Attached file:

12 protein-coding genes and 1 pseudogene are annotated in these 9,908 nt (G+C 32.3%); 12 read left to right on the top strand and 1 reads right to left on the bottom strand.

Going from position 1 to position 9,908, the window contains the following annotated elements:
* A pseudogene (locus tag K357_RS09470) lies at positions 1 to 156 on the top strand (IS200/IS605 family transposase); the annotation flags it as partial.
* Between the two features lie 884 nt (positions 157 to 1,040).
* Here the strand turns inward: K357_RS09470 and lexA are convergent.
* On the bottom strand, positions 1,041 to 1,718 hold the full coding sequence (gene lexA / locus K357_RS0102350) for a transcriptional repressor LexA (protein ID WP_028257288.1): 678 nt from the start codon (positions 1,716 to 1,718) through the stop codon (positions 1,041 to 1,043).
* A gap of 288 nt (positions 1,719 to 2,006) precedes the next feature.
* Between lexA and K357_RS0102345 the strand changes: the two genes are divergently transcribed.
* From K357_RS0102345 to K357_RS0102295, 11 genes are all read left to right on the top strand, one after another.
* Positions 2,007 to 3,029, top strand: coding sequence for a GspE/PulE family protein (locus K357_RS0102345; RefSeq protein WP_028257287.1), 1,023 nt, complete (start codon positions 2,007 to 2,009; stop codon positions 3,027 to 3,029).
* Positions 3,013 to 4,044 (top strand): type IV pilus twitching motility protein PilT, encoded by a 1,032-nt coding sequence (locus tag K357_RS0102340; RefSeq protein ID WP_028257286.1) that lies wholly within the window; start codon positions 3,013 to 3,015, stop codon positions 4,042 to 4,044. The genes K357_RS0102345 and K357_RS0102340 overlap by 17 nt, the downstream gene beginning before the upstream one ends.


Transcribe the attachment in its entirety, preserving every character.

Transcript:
12 protein-coding genes and 1 pseudogene are annotated in these 9,908 nt (G+C 32.3%); 12 read left to right on the top strand and 1 reads right to left on the bottom strand.

Going from position 1 to position 9,908, the window contains the following annotated elements:
* A pseudogene (locus tag K357_RS09470) lies at positions 1 to 156 on the top strand (IS200/IS605 family transposase); the annotation flags it as partial.
* Between the two features lie 884 nt (positions 157 to 1,040).
* Here the strand turns inward: K357_RS09470 and lexA are convergent.
* On the bottom strand, positions 1,041 to 1,718 hold the full coding sequence (gene lexA / locus K357_RS0102350) for a transcriptional repressor LexA (protein ID WP_028257288.1): 678 nt from the start codon (positions 1,716 to 1,718) through the stop codon (positions 1,041 to 1,043).
* A gap of 288 nt (positions 1,719 to 2,006) precedes the next feature.
* Between lexA and K357_RS0102345 the strand changes: the two genes are divergently transcribed.
* From K357_RS0102345 to K357_RS0102295, 11 genes are all read left to right on the top strand, one after another.
* Positions 2,007 to 3,029, top strand: coding sequence for a GspE/PulE family protein (locus K357_RS0102345; RefSeq protein WP_028257287.1), 1,023 nt, complete (start codon positions 2,007 to 2,009; stop codon positions 3,027 to 3,029).
* Positions 3,013 to 4,044 (top strand): type IV pilus twitching motility protein PilT, encoded by a 1,032-nt coding sequence (locus tag K357_RS0102340; RefSeq protein ID WP_028257286.1) that lies wholly within the window; start codon positions 3,013 to 3,015, stop codon positions 4,042 to 4,044. The genes K357_RS0102345 and K357_RS0102340 overlap by 17 nt, the downstream gene beginning before the upstream one ends.